Co-operative Bank is on the spot over weak systems that have defrauded its customers’ money amounting to hundreds of millions of shillings.
From information gathered through testimonials, court cases and inside sources, Punchline can authoritatively unearth the rot in Kenya’a third largest bank.
Employees of the bank work with external defrauders to scam bulks of cash from unsuspecting customers.
Despite the bank noting a lapse in its ICT systems, no tangible efforts have been taken to nab the scammers or to fix the hitch.
In May 2011, Anthony Chege moved to court after his Co-op Bank account was frozen.
From his findings, Chege’s account had been deposited with Sh14 million as proceeds from a betting fraud.
Upon realizing the mysterious deposit, the bank frozed Chege’s accounts on grounds that the money was not clean.
Consequently, Chege moved to court to object the action since it affected his existing bank balance before the Sh14million deposit.
In his ruling, Justice Ochieng held that the bank did not review its systems or stop the fraudulent transactions four months after the investigations department had raised the red flag.
“By failing to act appropriately and in a timely fashion, the bank negligently contributed to continued debiting of an account which did not have requisite funds to meet such debits,” the judge held, in declining the bank’s demand for Sh14 million from the plaintiff.
On top of such a fraud lies tens of concerns from Central Kenya Farmers whose farm assets were auctioned by the bank, this despite, the government having paid the loans in full.
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Not to mention, several salaried civil servants who consequently report suspicious deposits into their accounts mysteriously.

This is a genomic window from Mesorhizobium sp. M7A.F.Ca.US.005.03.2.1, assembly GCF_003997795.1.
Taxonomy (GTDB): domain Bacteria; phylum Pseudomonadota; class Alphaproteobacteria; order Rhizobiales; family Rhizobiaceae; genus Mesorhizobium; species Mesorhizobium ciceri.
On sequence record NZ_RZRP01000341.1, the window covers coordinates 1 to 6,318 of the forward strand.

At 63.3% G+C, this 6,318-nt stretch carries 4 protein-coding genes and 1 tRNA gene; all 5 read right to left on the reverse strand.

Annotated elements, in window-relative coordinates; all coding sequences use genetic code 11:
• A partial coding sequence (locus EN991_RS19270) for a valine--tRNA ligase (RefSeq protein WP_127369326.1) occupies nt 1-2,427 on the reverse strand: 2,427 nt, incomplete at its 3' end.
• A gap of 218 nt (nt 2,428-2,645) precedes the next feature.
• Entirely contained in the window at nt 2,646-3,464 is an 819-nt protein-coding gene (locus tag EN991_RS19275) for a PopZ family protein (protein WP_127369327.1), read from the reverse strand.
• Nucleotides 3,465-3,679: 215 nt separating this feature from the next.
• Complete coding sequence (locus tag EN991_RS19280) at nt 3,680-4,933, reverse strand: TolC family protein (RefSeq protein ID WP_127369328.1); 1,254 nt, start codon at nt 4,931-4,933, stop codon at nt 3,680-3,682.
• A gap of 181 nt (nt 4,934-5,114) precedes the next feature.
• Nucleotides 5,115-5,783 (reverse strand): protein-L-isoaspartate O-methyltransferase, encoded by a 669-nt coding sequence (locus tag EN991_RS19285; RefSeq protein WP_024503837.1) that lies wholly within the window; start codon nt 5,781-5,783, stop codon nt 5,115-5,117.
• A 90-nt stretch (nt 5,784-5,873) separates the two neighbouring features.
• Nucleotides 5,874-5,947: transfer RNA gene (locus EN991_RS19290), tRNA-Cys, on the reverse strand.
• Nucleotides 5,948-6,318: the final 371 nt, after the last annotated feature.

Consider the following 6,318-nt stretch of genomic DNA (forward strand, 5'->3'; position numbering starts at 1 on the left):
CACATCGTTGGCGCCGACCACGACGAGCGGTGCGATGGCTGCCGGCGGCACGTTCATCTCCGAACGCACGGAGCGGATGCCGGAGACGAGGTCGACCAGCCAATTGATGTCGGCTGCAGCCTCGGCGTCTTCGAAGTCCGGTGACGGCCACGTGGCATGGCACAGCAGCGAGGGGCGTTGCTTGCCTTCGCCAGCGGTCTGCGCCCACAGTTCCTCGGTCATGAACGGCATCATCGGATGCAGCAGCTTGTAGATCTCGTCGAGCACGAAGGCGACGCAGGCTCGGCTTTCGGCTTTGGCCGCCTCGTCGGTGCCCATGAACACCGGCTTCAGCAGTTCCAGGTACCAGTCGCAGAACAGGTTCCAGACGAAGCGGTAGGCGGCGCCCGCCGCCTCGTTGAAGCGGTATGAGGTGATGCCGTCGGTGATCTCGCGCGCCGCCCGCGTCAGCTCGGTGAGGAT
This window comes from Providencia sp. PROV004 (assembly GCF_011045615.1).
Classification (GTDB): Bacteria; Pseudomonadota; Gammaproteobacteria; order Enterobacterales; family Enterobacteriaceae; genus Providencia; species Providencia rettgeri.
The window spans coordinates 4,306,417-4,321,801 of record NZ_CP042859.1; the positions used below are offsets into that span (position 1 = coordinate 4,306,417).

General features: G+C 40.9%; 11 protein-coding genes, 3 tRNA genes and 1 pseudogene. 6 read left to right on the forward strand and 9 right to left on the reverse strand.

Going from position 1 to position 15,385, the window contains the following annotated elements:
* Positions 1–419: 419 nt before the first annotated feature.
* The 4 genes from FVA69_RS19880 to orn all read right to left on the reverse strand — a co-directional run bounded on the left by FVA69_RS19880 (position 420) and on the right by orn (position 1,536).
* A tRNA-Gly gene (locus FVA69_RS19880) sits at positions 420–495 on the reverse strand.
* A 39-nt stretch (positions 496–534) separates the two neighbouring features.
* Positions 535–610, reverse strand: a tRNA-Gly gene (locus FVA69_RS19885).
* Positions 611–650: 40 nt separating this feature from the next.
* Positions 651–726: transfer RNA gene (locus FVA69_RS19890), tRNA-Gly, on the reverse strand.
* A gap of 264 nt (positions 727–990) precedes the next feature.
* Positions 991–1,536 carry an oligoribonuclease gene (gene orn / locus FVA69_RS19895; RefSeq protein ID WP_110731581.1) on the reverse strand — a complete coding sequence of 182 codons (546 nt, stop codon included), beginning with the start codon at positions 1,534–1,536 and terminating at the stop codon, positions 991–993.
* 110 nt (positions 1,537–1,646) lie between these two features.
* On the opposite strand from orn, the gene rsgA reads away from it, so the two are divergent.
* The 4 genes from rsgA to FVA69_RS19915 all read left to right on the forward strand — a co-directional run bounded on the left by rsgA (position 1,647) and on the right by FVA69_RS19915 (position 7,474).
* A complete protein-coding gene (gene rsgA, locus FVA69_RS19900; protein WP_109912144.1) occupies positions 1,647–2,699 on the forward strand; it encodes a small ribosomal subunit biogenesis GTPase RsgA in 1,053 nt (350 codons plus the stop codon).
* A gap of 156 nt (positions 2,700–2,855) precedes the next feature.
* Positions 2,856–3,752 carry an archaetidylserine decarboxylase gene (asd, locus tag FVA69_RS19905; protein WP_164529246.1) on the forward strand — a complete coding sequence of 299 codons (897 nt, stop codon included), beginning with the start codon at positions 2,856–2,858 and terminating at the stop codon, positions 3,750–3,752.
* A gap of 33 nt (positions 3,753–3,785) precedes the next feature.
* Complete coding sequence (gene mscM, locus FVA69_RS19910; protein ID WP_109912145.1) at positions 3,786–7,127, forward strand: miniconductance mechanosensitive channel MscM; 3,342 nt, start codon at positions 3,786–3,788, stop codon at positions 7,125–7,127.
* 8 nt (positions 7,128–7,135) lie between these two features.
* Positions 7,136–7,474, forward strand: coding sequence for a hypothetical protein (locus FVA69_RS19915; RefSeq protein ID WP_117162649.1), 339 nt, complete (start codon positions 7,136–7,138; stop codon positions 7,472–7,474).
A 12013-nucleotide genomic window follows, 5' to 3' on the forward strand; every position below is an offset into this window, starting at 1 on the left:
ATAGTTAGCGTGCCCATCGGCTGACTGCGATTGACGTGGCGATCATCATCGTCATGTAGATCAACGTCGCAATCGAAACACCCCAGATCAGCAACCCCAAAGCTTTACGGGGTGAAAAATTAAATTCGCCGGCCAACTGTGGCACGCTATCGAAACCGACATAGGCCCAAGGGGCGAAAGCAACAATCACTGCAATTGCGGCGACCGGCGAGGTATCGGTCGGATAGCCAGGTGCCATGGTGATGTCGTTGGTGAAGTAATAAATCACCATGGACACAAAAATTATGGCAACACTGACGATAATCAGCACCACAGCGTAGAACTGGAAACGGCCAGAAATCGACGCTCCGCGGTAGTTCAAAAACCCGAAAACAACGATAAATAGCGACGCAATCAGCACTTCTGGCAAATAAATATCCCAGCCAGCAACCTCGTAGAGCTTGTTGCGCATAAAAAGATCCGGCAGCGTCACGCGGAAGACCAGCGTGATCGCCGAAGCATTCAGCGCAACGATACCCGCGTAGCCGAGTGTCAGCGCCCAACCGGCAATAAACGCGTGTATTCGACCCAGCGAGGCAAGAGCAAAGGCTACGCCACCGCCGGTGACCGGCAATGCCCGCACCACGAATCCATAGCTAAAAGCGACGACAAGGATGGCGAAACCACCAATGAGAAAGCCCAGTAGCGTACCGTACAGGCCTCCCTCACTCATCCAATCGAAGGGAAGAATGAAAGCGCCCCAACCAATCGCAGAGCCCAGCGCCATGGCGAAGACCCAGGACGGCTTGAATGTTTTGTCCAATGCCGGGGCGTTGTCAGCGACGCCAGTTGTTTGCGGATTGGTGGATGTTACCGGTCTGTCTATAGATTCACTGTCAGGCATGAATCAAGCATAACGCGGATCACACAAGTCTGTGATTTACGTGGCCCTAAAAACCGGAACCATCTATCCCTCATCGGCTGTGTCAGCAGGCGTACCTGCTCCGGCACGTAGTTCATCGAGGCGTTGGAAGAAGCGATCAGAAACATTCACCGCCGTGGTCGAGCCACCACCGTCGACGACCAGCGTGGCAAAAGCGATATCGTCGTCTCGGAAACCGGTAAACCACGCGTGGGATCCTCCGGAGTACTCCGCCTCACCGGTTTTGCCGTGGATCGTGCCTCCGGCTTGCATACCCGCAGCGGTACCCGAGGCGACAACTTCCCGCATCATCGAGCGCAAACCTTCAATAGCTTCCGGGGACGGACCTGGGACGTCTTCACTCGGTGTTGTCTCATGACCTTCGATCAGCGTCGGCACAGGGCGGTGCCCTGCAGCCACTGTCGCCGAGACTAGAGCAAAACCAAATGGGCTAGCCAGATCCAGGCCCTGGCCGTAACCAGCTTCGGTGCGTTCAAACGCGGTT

One such instance was reported at Co-operative Bank Kawangware branch.
At the branch, it emerged that some employees made huge deposits to some customers’ accounts and authorized withdrawals immediately the customers made inquiries.
One customer who experienced such a predicament revealed how she received shocking alerts at wee hours of the night.
“The CHEQUE you deposited at the branch dropbox of KES 160,831 has been received to account 0111xxx9735800.RefID: 42839xx01.”
Despite bare evidence at the bank’s disposal, no tangible measure has been taken to amend the issue.
A spot check on the company’s Facebook account showed numerous complaints but customers over faulty ATM cards and broken down systems.
Unlike other banks where customers do quick transactions via ATM, Coop clients spend hours queuing because of slow ATM machines.
Until two weeks ago, the bank has been charging Sh35 for balance inquiries via mobile USSD code unlike in other banks where the service is free.
It is time Co-op Bank CEO Gideon Muriuki thinks about the reputation of what was once most preferred bank.